The sea end of Hunstanton Pier subsequently fell into disuse though, towards the shore part, a 2 storey amusement building (replacing a run down arcade and cafe) was put up in 1964. At beginning of 1978, a storm damaged the majority of the pier and the local authority took off a small section at the end some weeks later. The shore end amusements endured, however, in 2002, the whole thing, along with the remains of the pier, were destroyed in a fire. These days, a new bowling alley complex and arcade occupies the site, yet despite the fact that the building is still known by the community as the 'Pier', there's practically little or nothing left of what was formerly the old pier. There are two concrete ramps from the promenade onto the beach, one, which is for sailing craft, is to the north of the pier, and another, for powerboats, is along the southern extremity of the seafront promenade. There are powerboating and sailing clubs, and moreover various water-ski competitions are held here. The beach to the south of the pier is defended by groynes, these are completely covered at high tide and are denoted by high poles with baskets on top. The sea fishing is also good in Hunstanton, with flounders, silver-eels, bass and dabs in considerable supply. When visiting you could take a boat experience to Seal Island, sandy bank located in The Wash where you can potentially see common seals basking at low tide. The reality is The Wash possesses the biggest population of common seals on the planet.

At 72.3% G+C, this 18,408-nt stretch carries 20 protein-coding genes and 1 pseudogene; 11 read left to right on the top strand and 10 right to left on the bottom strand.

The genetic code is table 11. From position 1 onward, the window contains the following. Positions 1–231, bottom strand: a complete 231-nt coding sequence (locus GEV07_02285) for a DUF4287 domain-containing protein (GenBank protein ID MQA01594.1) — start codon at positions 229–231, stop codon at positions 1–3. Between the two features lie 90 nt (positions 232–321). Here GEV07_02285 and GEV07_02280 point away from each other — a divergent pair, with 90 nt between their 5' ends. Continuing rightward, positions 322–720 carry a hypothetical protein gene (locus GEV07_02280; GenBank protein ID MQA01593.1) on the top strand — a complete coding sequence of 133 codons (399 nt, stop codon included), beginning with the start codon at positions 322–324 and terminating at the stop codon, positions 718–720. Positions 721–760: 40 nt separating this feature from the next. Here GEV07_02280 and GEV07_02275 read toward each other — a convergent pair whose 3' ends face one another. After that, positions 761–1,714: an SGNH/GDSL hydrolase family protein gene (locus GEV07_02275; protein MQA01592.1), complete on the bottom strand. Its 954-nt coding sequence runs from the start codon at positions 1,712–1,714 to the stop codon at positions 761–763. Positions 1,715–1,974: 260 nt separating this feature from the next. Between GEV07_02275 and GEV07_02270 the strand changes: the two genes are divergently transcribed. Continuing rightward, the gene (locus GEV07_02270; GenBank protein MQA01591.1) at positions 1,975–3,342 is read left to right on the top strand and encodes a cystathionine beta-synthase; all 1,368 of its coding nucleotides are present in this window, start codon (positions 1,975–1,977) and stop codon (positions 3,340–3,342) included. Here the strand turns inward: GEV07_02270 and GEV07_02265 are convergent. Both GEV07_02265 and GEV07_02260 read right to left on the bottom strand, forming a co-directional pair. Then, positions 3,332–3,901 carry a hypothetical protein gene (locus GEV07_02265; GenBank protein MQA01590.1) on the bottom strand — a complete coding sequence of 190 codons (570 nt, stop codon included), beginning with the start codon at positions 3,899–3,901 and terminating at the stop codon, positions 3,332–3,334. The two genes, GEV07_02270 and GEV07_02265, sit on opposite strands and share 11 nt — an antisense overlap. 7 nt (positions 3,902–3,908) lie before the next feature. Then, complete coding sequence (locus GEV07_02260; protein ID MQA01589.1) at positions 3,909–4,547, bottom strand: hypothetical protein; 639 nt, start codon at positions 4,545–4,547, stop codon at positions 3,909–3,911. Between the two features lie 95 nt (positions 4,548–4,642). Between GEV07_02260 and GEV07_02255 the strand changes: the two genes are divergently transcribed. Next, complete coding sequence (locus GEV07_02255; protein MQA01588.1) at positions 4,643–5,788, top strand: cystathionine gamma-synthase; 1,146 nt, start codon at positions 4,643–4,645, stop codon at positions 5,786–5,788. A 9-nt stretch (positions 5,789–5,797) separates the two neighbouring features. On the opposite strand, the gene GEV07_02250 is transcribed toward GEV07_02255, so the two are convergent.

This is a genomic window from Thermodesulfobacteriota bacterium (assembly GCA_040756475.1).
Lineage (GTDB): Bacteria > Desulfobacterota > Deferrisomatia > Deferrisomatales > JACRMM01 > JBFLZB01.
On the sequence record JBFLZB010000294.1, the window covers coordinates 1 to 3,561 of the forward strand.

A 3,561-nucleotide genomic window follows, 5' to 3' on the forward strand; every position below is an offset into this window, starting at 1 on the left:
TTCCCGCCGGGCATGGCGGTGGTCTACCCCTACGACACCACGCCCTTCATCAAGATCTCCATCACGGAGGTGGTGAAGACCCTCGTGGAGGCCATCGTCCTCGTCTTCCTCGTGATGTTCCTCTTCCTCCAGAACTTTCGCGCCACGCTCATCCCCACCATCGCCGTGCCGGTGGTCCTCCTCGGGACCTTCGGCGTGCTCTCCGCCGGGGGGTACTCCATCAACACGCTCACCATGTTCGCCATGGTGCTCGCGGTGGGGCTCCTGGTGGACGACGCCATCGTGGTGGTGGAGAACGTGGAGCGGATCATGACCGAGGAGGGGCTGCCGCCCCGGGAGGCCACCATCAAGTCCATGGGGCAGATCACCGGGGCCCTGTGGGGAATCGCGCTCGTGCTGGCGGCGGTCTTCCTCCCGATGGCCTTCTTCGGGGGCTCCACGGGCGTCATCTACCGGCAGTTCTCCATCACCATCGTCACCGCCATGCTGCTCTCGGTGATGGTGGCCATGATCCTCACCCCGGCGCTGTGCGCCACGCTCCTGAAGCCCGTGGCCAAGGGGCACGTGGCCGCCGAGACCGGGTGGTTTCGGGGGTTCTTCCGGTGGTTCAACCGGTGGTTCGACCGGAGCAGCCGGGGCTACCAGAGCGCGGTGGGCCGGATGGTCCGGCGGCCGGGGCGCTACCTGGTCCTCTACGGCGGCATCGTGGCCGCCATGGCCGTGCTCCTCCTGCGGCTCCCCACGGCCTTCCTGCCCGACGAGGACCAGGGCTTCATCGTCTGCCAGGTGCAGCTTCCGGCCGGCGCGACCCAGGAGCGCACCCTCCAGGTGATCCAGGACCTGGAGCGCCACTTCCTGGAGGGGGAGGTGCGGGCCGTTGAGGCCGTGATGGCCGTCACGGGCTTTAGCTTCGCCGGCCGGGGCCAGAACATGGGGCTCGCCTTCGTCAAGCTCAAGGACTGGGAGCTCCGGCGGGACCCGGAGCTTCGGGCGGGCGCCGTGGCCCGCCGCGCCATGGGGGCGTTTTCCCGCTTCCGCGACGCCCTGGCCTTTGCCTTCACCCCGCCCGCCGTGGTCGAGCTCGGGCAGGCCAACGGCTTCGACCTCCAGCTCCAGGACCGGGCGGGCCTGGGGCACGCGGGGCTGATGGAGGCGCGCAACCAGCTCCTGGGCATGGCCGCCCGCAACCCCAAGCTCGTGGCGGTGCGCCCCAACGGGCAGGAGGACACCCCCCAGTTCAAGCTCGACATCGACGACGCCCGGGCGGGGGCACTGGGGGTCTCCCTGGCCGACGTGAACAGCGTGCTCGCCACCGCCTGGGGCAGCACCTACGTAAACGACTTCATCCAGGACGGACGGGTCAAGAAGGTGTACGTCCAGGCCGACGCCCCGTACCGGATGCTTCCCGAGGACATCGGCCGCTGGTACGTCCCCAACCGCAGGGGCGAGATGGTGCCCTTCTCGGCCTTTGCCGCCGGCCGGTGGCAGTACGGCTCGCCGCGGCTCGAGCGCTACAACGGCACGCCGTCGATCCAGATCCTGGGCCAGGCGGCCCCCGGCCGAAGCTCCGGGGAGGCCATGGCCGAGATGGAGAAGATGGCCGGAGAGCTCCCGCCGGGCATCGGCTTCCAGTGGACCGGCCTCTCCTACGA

The Historical Past of Hunstanton: Hunstanton is a 19th-century resort town, firstly called New Hunstanton to differentiate it from the adjacent old village from which it took its name. The new town has for a long while eclipsed Old Hunstanton in both the number of habitants and size.

The previous community of Hunstanton is these days known as Old Hunstanton, more than likely deriving its name from the River Hun which runs into the sea east of Old Hunstanton village. The settlement of Old Hunstanton is deemed to be of prehistoric origin, with indications of a Neolithic camp discovered near by in the early nineteen seventies. The long ruined St. Edmund's Chapel, was originally built in the late 13th century and is currently a Grade II listed structure, it is based at the end of the age-old Peddar's Way.